Thursday, 23 November 2017

Neon Sands nearly complete

I've had a lot of fun writing this book and I can't wait for people to be able to read it. It's the first in the Neon trilogy of trilogies and sets the series up perfectly. I'm also conscious of not having it end with a massive cliffhanger - it may be an opening book but it's also important for it to have a beginning, middle and an end. I know how I'd feel if there wasn't at least some resolution to some arcs.

The cover will need a bit of tweaking, the manuscript editing, and then proofs ordered. I may also try this on Kindle Scout, so watch this space.

Sand like powder smothers the decimated planet; those that eke an existence scavenge and utilise old technologies they barely understand, wanderers drifting from outpost to outpost. But the sand hides secrets, and when it shifts, questions unasked and allegiances long forged are challenged. What else is the sand hiding? A sci-fi/punk adventure in an inhospitable landscape, Neon Sands is the opening book in an epic series that will explore Man’s technological and innate potential, and the search for hope when all looks bleak.

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Thursday, 2 November 2017

Horror Book Review: My Dead World by Jacqueline Druga

My Dead WorldMy Dead World by Jacqueline Druga
My rating: 3 of 5 stars

Just finished and jumping straight into the review with my thoughts still fresh - just like the many wounds that are gashed or slashed or mutilated in My Dead World.

It gets an extra star for the gore and its brazen attitude towards a world taken over by a zombie virus (the Z-word that must not be mentioned. It's interesting to me who choose to call the walking dead 'zombies', and who make up other words for them. Guilty of it myself. In the real world, for sake of ease of description when chatting to other people you'd end up just calling them zombies, right?)

While I did enjoy the read for the horror and gore, it also had me shaking my head in disbelief over some choices the characters made, and it became apparent that there were outside forces at play who didn't want everyone to live til the end of the book, despite having prepared so well and having so much info about the virus beforehand. Ergo complacency.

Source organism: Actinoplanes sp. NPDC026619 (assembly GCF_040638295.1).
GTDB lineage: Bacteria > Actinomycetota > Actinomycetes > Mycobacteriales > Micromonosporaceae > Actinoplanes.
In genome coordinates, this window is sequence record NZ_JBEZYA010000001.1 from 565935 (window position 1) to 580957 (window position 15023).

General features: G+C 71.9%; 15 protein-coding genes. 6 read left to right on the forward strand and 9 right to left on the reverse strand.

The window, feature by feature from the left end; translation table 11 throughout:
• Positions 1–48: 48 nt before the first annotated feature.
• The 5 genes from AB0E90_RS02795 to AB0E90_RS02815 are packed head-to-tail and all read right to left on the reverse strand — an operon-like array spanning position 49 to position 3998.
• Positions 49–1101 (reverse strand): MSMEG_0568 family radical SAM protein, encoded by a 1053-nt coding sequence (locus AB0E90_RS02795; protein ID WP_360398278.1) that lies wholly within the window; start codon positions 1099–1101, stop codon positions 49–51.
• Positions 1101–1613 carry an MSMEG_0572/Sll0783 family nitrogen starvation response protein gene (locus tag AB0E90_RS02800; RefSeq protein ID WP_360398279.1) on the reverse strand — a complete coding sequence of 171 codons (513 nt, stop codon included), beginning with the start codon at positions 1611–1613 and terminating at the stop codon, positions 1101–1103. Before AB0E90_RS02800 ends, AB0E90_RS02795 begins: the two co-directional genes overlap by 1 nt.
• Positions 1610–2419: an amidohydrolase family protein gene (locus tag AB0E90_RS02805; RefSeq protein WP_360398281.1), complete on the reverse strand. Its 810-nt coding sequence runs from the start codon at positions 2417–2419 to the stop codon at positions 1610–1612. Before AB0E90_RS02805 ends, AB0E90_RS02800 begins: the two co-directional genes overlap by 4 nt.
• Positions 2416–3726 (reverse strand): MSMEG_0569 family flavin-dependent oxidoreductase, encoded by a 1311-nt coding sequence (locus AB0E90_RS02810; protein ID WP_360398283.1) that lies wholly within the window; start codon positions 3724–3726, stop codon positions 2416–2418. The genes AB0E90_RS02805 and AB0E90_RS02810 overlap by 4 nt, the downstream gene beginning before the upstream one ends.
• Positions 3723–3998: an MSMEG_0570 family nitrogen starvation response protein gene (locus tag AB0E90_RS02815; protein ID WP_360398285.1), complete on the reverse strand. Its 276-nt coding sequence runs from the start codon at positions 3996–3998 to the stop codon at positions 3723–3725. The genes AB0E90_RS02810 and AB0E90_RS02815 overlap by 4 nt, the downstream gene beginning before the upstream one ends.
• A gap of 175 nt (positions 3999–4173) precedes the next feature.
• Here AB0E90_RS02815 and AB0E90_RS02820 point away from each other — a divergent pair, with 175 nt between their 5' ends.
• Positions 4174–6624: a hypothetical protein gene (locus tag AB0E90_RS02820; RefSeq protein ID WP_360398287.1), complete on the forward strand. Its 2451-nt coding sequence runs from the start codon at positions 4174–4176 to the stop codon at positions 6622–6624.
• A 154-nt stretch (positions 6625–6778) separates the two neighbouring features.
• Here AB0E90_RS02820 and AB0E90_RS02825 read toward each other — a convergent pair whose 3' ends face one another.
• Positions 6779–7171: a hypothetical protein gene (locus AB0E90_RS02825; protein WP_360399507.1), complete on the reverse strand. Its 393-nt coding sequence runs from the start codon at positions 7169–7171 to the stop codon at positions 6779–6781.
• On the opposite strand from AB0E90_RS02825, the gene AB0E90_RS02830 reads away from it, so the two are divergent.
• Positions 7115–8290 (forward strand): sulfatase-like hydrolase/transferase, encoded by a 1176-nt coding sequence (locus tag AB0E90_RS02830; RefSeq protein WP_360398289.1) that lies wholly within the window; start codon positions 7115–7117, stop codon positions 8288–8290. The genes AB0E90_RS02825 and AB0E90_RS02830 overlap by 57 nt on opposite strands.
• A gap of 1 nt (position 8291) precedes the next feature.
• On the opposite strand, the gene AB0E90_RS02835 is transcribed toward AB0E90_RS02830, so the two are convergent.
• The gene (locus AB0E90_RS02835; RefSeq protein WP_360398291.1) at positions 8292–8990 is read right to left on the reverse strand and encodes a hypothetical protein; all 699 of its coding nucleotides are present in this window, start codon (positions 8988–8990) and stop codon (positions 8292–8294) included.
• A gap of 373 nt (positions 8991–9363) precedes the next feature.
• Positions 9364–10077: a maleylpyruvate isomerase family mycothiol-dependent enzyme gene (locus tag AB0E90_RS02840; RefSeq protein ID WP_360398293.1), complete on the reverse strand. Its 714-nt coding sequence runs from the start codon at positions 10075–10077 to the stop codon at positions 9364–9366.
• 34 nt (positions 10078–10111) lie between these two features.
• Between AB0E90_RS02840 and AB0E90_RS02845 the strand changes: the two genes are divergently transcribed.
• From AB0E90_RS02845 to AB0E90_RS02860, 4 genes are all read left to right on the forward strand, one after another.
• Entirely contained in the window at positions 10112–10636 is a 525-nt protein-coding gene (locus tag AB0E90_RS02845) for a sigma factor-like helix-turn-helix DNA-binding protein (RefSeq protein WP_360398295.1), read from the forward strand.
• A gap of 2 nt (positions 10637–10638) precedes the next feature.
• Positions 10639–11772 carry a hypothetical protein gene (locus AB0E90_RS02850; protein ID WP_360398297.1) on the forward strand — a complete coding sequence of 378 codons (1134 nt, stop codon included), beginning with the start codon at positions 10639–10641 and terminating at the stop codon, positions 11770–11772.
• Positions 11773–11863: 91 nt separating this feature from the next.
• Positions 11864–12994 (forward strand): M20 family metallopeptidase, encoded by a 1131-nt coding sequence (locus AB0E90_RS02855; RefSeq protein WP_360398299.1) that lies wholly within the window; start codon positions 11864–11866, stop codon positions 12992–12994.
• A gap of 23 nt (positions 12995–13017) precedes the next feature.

Nila and her family are forewarned by her CDC brother to start preparing an apocalypse shelter, using the cabin they own in the mountains. This thing is stocked, fenced, and everything. Yet shit still continued to hit the fan. Complacent little things that the characters, or, more prominently Nila, kept doing to endanger them kept pulling me out of the story whenever it was hotting up.

I guess it highlights the reality of the layman, that whenever I wanted Nila to turn it around and step up, she couldn't, letting emotion lead the way, leaving space for mistakes. Maybe that's what the majority of people would be like, but you'd like to think they'd catch on quicker. (Just a little too much indecision and second-guessing going on perhaps.)

And then all the death made for a bit of a sombre read in the end.

Fast-paced, lots of action, could do with another round of editing as a few errors, but a pretty accurate portrayal of a world falling apart from a ravaging virus.

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